TEXT OF INTERVIEW
Bill Radke: And we continue with our occasional series, “What’s the Fix?” — a look at possible solutions to the economic crisis. This morning, our guest is British economist Roger Bootle. Roger, what’s your fix?
Roger Bootle: Well the first thing I would do is I would slash interest rates. I think they’ve got to go all the way — do it now, don’t wait. Other, over and above that, I think it’s getting to the point now where we’re going to have to seriously consider big expansions in the public deficit. The private sector’s not going to be doing much spending, it’s not going to be doing much lending and borrowing. Now what is there left in society that can do this spending and borrowing? The answer is the government — the entity in society that has very long time horizons, whose credit is practically unimpeachable, who can go on borrowing masses more. It’s the government. And with that money that it’s borrowing, there’s a variety of things it can do. It can of course spend a lot of money, and there’s something to be said in favor of that. Although as someone who in general is in favor of free markets, I’m weary of that, because governments tend to mess things up.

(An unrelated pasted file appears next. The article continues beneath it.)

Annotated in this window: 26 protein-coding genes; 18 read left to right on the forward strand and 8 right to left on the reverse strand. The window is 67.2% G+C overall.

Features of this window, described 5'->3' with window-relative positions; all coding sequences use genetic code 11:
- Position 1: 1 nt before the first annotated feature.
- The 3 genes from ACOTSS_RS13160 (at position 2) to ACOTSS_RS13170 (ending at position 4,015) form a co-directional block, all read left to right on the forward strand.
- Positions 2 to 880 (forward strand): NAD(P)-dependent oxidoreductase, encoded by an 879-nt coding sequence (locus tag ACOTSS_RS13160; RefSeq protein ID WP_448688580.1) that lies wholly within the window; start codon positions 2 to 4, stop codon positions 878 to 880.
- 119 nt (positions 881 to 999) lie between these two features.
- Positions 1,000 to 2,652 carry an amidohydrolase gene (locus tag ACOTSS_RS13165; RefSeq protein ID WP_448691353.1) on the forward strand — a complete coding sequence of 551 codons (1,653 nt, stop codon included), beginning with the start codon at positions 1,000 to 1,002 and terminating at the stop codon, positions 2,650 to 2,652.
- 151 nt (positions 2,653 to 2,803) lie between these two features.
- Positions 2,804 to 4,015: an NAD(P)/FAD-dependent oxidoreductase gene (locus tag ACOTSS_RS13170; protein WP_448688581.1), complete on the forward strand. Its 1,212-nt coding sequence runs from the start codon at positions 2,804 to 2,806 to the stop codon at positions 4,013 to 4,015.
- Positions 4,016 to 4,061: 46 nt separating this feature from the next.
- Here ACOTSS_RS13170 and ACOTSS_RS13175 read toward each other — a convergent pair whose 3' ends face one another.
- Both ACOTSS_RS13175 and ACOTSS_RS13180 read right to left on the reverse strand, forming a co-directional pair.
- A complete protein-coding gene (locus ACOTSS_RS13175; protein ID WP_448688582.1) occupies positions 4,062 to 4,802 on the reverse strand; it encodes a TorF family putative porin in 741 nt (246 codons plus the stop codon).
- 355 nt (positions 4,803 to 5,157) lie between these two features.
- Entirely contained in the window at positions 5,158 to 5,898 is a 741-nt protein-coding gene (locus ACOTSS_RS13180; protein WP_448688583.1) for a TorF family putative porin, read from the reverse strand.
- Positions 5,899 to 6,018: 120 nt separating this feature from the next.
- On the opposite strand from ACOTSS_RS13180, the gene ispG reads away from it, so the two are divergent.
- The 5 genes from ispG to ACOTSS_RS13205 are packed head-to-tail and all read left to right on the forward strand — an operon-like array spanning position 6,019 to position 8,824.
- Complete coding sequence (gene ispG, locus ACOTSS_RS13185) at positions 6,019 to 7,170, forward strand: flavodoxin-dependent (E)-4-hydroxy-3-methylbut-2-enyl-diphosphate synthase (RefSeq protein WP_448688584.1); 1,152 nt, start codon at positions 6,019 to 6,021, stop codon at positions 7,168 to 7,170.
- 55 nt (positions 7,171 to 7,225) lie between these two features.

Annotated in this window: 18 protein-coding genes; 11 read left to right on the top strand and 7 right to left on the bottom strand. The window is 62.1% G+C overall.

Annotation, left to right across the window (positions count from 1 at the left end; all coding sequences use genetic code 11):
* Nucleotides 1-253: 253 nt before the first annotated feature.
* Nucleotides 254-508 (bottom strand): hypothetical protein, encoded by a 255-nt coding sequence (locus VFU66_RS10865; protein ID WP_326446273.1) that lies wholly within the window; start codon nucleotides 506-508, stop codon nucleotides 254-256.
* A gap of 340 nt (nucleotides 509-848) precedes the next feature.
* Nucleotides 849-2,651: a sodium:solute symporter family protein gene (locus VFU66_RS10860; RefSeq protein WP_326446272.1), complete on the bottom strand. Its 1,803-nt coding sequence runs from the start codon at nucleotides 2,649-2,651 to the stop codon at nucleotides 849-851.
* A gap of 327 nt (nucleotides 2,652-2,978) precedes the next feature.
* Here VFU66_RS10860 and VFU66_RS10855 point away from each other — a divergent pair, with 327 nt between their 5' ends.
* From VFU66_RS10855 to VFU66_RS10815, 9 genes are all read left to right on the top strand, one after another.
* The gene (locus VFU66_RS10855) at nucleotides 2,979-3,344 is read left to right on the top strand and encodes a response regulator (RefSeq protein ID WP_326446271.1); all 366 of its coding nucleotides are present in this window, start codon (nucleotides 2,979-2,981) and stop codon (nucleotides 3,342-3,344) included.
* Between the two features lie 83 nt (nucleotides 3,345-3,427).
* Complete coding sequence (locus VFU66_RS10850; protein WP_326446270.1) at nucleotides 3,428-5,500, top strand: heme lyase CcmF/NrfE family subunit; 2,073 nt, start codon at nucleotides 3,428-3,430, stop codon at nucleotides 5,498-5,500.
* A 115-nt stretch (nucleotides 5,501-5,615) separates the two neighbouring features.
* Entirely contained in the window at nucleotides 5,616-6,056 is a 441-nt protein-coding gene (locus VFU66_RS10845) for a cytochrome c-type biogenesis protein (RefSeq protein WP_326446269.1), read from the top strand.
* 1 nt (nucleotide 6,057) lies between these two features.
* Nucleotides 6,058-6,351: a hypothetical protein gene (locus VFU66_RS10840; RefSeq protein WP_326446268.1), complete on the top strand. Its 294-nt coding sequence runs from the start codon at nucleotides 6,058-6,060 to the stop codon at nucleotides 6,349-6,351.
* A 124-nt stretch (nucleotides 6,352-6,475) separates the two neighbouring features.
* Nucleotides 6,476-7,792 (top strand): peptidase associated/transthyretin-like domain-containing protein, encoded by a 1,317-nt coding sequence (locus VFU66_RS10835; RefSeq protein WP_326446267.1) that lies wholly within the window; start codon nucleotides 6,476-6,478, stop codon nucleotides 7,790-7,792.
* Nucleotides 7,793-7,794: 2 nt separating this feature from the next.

Radke: What about spending on things like infrastructure?
Bootle: Well I think these are essentially second-order questions. I mean there may well be particular projects which make sense to bring forward. I mean if the government has plans for construction projects which may well be taking place over the next five or 10 years, it makes sense to bring those projects forward. But what I think is potentially a bit dangerous or wasteful is to do what the Japanese did — that’s to say to end up by building bridges from nowhere to nowhere. I’m sure we can do a lot better than that. So I prefer the solution of borrowing in order to give tax cuts.
Radke: We’ve discussed a fix, Roger, may I have a prediction about the global economy.
Bootle: Aw gosh, I mean it’s incredibly difficult to know — but I make my living out of trying to see the future, but I find this one pretty difficult. My instinct is that United States and much of Europe and the U.K. are going to go through I think several years of not a recession, I think more like an extended depression. I don’t think it’s going to be as bad as Japan, I don’t think it’ll be as bad as 1930’s. I’m hoping and praying and sort of believing the policy makers will do the right thing, but I’m pretty convinced this is going to be grim and it’s going to be long-lived. And the world isn’t going to be quite the same afterwards.
Radke: Roger Bottle is managing director of Capital Economics in London. Roger, thank you.
Bootle: Thank you.
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